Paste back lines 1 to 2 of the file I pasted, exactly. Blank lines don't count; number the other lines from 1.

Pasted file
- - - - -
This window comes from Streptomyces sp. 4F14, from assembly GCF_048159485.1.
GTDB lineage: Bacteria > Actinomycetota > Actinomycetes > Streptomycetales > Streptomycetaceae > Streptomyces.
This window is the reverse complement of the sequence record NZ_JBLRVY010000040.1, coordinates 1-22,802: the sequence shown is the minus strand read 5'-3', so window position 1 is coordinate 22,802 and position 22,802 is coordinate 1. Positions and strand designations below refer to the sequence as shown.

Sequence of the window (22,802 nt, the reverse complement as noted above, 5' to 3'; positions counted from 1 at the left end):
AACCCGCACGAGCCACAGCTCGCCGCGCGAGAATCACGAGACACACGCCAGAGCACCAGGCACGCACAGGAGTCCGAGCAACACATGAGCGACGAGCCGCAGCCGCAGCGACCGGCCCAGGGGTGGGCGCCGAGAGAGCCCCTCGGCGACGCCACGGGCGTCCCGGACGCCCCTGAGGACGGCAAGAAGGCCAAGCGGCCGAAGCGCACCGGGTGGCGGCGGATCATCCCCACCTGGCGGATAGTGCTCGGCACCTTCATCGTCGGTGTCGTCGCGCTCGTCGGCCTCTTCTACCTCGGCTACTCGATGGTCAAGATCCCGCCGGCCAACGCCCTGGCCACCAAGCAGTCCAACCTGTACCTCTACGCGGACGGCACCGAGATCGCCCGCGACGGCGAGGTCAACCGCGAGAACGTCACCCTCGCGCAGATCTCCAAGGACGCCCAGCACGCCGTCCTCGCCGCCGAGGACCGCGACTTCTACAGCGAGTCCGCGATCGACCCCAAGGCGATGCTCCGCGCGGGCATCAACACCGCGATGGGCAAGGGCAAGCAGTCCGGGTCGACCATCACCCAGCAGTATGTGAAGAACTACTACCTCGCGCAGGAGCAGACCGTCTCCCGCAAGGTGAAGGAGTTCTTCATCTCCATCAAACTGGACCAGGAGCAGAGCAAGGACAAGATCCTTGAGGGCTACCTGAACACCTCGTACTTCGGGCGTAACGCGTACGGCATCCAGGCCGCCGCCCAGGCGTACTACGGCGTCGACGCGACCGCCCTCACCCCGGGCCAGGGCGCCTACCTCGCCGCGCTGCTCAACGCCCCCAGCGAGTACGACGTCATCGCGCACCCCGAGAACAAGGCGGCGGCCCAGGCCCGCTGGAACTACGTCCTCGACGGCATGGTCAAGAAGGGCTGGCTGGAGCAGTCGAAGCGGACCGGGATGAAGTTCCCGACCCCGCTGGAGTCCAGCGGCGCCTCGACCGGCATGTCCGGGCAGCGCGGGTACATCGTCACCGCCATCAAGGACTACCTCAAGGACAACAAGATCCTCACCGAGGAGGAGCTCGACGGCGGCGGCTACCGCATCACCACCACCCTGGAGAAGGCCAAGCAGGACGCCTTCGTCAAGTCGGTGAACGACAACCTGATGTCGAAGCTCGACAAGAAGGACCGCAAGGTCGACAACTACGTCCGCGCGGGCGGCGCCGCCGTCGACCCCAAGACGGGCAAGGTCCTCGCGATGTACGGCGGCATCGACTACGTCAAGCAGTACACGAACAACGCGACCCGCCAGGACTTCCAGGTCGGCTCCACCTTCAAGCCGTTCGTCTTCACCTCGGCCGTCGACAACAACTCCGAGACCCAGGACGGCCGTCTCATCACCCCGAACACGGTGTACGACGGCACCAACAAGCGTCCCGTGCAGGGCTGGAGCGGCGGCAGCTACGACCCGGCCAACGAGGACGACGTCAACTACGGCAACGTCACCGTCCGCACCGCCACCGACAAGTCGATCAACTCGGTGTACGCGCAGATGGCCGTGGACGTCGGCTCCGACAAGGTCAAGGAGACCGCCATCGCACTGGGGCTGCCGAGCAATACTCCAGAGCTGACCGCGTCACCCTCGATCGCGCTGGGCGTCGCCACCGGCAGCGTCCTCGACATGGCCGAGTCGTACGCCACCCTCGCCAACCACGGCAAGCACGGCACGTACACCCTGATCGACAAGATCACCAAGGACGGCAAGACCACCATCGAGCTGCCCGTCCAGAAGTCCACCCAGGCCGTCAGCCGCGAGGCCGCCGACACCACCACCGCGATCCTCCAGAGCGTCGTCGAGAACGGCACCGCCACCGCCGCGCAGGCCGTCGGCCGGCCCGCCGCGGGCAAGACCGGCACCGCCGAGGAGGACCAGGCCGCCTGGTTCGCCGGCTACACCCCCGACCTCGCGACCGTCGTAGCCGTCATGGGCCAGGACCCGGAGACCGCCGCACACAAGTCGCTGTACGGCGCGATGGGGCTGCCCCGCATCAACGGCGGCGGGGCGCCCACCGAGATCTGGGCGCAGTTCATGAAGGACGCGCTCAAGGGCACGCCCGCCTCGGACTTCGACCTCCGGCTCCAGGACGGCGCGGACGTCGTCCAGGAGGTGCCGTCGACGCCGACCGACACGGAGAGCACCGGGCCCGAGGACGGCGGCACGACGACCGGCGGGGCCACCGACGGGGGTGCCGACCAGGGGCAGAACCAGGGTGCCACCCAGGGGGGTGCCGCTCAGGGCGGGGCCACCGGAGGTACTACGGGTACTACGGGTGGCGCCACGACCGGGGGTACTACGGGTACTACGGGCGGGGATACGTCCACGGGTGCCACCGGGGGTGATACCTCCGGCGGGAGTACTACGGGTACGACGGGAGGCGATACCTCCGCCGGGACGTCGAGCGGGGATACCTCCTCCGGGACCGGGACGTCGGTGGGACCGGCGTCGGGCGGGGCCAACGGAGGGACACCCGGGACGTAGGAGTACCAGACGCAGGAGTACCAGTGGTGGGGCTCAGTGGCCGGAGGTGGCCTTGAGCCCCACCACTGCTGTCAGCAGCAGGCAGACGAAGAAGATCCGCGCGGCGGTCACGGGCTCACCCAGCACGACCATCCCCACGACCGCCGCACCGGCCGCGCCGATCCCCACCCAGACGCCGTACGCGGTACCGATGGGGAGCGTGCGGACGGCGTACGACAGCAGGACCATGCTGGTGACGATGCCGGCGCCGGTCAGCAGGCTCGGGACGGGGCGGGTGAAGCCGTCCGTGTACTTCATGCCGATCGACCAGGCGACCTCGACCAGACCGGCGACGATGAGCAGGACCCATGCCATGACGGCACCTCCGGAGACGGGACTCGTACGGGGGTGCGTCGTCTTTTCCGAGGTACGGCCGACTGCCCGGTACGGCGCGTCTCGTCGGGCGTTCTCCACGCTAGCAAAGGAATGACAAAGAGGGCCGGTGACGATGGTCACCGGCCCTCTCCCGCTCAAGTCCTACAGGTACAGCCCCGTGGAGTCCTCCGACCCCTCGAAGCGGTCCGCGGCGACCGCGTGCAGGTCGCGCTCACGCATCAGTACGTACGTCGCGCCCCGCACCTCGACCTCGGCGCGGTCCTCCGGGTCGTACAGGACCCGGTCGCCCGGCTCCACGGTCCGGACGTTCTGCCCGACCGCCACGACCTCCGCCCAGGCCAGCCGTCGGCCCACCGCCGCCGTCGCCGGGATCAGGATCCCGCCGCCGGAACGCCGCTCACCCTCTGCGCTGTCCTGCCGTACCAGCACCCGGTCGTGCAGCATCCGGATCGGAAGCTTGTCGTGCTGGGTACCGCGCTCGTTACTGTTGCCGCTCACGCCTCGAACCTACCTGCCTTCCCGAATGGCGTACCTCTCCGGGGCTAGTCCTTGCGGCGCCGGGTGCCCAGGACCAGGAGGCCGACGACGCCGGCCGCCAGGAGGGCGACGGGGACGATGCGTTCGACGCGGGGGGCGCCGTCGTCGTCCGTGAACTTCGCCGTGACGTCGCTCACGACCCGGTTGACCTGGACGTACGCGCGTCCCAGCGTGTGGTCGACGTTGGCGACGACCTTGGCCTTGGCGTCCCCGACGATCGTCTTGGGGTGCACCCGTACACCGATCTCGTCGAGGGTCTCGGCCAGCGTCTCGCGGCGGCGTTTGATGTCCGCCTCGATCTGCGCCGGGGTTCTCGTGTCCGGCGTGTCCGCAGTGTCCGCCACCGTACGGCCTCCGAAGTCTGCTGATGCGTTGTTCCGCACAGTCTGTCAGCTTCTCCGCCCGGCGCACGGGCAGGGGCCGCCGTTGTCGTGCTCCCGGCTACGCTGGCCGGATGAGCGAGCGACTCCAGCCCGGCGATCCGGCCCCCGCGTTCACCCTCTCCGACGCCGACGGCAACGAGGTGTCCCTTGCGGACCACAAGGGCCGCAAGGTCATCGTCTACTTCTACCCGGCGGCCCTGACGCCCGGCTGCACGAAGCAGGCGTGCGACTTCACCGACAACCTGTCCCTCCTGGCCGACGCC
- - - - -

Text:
This window comes from Streptomyces sp. 4F14, from assembly GCF_048159485.1.
GTDB lineage: Bacteria > Actinomycetota > Actinomycetes > Streptomycetales > Streptomycetaceae > Streptomyces.